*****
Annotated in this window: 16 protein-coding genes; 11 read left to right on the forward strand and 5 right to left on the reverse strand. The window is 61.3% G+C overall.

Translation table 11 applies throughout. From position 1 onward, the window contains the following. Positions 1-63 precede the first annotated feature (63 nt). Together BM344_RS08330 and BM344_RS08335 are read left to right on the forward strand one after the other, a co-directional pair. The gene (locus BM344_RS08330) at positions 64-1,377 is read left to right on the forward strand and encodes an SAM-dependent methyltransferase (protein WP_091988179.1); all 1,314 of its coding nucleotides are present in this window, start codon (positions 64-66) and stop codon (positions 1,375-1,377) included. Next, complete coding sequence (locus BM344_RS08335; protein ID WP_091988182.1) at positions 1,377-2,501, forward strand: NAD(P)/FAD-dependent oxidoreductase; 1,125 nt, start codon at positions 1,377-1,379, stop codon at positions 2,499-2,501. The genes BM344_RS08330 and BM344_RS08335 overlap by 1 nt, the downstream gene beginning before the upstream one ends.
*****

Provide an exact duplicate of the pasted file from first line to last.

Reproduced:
Annotated in this window: 16 protein-coding genes; 11 read left to right on the forward strand and 5 right to left on the reverse strand. The window is 61.3% G+C overall.

Translation table 11 applies throughout. From position 1 onward, the window contains the following. Positions 1-63 precede the first annotated feature (63 nt). Together BM344_RS08330 and BM344_RS08335 are read left to right on the forward strand one after the other, a co-directional pair. The gene (locus BM344_RS08330) at positions 64-1,377 is read left to right on the forward strand and encodes an SAM-dependent methyltransferase (protein WP_091988179.1); all 1,314 of its coding nucleotides are present in this window, start codon (positions 64-66) and stop codon (positions 1,375-1,377) included. Next, complete coding sequence (locus BM344_RS08335; protein ID WP_091988182.1) at positions 1,377-2,501, forward strand: NAD(P)/FAD-dependent oxidoreductase; 1,125 nt, start codon at positions 1,377-1,379, stop codon at positions 2,499-2,501. The genes BM344_RS08330 and BM344_RS08335 overlap by 1 nt, the downstream gene beginning before the upstream one ends.